Interest Rate Outlook for August

The housing market is slowing but will Spring refloat the boat?

Sales volumes eased 0.3% in June to be down 9.0% in the quarter. Volumes are down 17% since the high-LVR speed limits were introduced last October. Rising mortgage interest rates and the LVR speed limits appear to be impacting on demand, with the REINZ commentary noting a downward trend in sales activity, in conjunction with a lengthening in the median days to sell to 38 days, the longest since February 2012.

We are hearing that there are many vendors waiting until Spring to list their houses - so watch this space. Residential consent numbers slipped in the most recent statistics but if the volatile apartment component is removed this fall was reversed, with the core series up 4.6%. Residential consent numbers in Canterbury continued to hit record highs. In Auckland annual consent issuance firmed, but remained below historical averages.

There was another strong net migration inflow of 4,270 persons in June, the highest monthly gain since February 2013 and the sixth consecutive monthly inflow above 3,000 persons. This will flow through to an increase in demand for houses.

Despite the “flattening” in the mortgage curve, which makes it relatively less expensive to fix for longer terms, heavy discounting of the 2 year fixed rate still makes it a very attractive proposition. The 6.09% rate (for borrowers with at least 20% equity) is 0.25% higher than it was a month ago, but it is still well below the floating rate, and significantly lower than the 18 month and 3 year rates. As was the case a month ago, it is not the cheapest rate. But it’s only slightly higher than the cheapest rate, and as its term is 4 times longer, that seems a small price to pay in a rising interest rate environment.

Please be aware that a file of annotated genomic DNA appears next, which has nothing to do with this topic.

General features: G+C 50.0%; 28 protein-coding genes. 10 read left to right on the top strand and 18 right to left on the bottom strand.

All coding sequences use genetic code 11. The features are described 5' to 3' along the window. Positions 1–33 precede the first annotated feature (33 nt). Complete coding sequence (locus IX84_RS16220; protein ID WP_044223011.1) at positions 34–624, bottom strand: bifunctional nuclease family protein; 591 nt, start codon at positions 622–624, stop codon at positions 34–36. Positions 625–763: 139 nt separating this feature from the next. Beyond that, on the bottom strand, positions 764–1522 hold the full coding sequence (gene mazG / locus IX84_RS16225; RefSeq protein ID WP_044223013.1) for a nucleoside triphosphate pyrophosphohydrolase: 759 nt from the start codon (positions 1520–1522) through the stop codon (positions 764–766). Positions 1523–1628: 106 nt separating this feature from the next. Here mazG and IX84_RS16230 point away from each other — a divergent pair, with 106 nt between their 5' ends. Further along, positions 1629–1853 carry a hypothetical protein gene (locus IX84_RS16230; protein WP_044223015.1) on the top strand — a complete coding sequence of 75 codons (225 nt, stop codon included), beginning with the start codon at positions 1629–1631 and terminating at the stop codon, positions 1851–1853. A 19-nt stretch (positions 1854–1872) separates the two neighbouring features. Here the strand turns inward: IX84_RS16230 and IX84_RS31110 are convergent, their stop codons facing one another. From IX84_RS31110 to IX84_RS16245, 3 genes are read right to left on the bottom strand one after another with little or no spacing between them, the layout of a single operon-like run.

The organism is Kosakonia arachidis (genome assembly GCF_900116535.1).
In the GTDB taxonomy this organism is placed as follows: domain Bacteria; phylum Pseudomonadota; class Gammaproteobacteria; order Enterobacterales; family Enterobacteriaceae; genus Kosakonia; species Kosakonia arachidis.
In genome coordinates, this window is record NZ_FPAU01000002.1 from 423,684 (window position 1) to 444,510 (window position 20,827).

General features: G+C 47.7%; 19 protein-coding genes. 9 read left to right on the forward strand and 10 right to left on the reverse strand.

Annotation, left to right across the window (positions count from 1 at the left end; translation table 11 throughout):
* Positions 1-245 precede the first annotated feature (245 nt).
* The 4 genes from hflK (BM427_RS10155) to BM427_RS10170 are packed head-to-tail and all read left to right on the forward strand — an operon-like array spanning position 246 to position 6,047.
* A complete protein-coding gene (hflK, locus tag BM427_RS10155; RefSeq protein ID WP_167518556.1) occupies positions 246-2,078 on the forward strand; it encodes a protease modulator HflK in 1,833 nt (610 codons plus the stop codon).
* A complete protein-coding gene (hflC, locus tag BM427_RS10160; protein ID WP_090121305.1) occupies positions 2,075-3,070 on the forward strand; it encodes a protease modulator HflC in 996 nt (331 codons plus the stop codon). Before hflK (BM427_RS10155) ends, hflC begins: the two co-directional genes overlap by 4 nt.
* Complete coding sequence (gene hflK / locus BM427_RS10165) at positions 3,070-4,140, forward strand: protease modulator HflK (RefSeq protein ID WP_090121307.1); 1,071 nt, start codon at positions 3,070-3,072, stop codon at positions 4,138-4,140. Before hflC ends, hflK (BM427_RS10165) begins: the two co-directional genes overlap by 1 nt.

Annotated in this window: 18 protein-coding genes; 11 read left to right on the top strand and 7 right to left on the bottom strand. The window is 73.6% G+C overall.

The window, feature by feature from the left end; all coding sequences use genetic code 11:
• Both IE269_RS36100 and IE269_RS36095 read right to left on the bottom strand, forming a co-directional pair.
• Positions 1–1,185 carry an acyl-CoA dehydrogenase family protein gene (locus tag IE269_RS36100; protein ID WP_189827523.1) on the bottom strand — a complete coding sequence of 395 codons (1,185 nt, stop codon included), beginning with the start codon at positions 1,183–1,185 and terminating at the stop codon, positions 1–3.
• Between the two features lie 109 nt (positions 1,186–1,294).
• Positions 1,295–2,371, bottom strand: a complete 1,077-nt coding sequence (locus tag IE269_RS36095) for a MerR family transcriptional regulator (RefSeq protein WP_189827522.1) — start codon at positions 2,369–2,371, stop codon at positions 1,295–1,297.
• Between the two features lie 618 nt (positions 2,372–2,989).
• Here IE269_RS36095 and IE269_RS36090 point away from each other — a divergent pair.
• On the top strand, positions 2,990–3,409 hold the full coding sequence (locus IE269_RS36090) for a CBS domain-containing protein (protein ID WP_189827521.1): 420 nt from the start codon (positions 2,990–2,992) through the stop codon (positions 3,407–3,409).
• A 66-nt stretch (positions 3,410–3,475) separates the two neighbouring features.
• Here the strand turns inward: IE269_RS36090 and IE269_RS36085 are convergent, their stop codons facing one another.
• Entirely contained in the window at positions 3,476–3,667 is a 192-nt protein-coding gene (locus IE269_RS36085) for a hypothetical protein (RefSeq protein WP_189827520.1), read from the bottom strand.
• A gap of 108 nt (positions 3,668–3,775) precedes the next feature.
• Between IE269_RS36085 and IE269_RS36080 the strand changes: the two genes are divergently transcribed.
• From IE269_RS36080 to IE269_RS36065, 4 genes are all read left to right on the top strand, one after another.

For those looking to fix, the question is, as always; is it worth opting for a longer term, especially with the 5 year rate now at its lowest level this year? In our view, the short answer is that it is unlikely to be worth fixing for longer. Our breakeven calculations indicate rates like the 2 year and 3 year need to rise by +1.72% and 1.20% over the next 2 years for someone to have been better off fixing for 4 and 5 years respectively. That’s a stiff jump in rates given that the RBNZ has already delivered three OCR increases, and given our expectation that the next few years will be punctuated by pauses in the rate hike cycle, not an ongoing series of back-to-back hikes. We are also mindful of wider considerations such as the moderation in housing, falling dairy and forestry prices, the lack of an inflation smoking gun, and the high NZD.


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